We decided not to ride the entire lower loop and headed for the hotel at Mammoth Hot Springs. What a neat old building. Had the best meal yet. Saw elk (about 8 or 9, plus a calf) walking right into the hotel area to eat the clover. One even walked right next to the building. Took pictures, of course. The Park's thermal features all smelled like rotten eggs and no geysers erupted, so it got monotonous after seeing about 50 steaming holes in the ground. Most of the forests had been burned in the recent past (10 -20 years), so lots of dead trees. Some really poorly maintained roads, but also some really nice sections. Too bad all the tourists drove so slowly. Not many places to pass either.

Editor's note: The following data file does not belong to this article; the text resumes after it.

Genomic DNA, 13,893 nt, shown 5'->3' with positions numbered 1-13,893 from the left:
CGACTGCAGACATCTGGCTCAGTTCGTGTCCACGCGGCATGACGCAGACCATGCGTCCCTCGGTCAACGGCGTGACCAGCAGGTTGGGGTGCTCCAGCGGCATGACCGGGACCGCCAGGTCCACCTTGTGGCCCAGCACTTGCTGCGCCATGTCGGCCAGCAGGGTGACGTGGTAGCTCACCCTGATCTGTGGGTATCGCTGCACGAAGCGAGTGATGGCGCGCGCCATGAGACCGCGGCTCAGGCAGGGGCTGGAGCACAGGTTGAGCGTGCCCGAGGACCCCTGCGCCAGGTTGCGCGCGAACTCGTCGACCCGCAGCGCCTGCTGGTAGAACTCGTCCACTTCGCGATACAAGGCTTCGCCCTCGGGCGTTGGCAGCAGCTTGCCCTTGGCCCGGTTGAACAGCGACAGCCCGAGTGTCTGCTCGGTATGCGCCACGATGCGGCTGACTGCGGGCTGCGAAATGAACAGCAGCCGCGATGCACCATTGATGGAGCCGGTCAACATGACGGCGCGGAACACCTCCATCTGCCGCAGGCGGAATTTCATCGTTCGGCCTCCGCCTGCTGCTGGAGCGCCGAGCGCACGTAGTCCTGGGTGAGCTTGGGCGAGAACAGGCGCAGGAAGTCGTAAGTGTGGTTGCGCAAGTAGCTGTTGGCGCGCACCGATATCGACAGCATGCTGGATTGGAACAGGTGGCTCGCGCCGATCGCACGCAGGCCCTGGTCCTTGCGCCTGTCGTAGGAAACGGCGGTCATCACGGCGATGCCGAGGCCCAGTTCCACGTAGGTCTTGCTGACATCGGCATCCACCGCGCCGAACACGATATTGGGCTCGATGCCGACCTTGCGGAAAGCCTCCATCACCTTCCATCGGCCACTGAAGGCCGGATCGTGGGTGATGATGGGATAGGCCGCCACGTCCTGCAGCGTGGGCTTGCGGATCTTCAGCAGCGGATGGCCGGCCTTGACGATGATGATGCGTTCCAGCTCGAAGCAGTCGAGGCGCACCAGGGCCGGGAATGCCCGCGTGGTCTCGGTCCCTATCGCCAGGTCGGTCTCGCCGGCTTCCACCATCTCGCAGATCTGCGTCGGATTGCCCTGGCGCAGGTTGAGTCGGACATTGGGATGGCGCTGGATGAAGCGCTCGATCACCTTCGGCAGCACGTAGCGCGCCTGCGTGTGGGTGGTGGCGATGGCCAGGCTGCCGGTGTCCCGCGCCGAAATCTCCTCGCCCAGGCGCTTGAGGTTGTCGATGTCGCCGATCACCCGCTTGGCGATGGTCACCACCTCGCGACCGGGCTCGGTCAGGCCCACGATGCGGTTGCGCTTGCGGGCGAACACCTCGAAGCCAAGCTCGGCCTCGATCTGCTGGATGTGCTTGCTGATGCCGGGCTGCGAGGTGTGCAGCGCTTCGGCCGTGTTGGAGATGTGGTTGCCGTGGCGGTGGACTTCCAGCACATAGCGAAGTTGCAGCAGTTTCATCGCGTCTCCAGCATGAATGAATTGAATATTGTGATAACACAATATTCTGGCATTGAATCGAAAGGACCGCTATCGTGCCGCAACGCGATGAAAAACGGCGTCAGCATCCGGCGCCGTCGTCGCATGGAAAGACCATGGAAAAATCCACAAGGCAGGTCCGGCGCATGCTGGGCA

Headed for Glacier National Park. We are a couple of days ahead of schedule, so we are planning to tag Oregon before we go to Canada. Another day of awesome vistas, beautiful clear skies, and about 75 miles before Glacier, those nasty gusty crosswinds. What a drag. A couple of spots had crosswinds that hit you hard first from the West, then just as hard from the East. Pretty difficult going. Stopped for gas in Browning and saved a woman from pouring gallons of gas on the ground. The nozzle stuck open and was overflowing her tank. Then we got hit up by Indians (drunk) begging for handouts. One had a badly smashed nose and told us how the white man stole everything from them, then proceeded to tell us which roads were best to take and could we help him buy something to eat. Yeah, right, something to eat. Wink, wink, nudge, nudge, say no more. Stopped at the KOA in St. Mary for the night. Made our first campfire.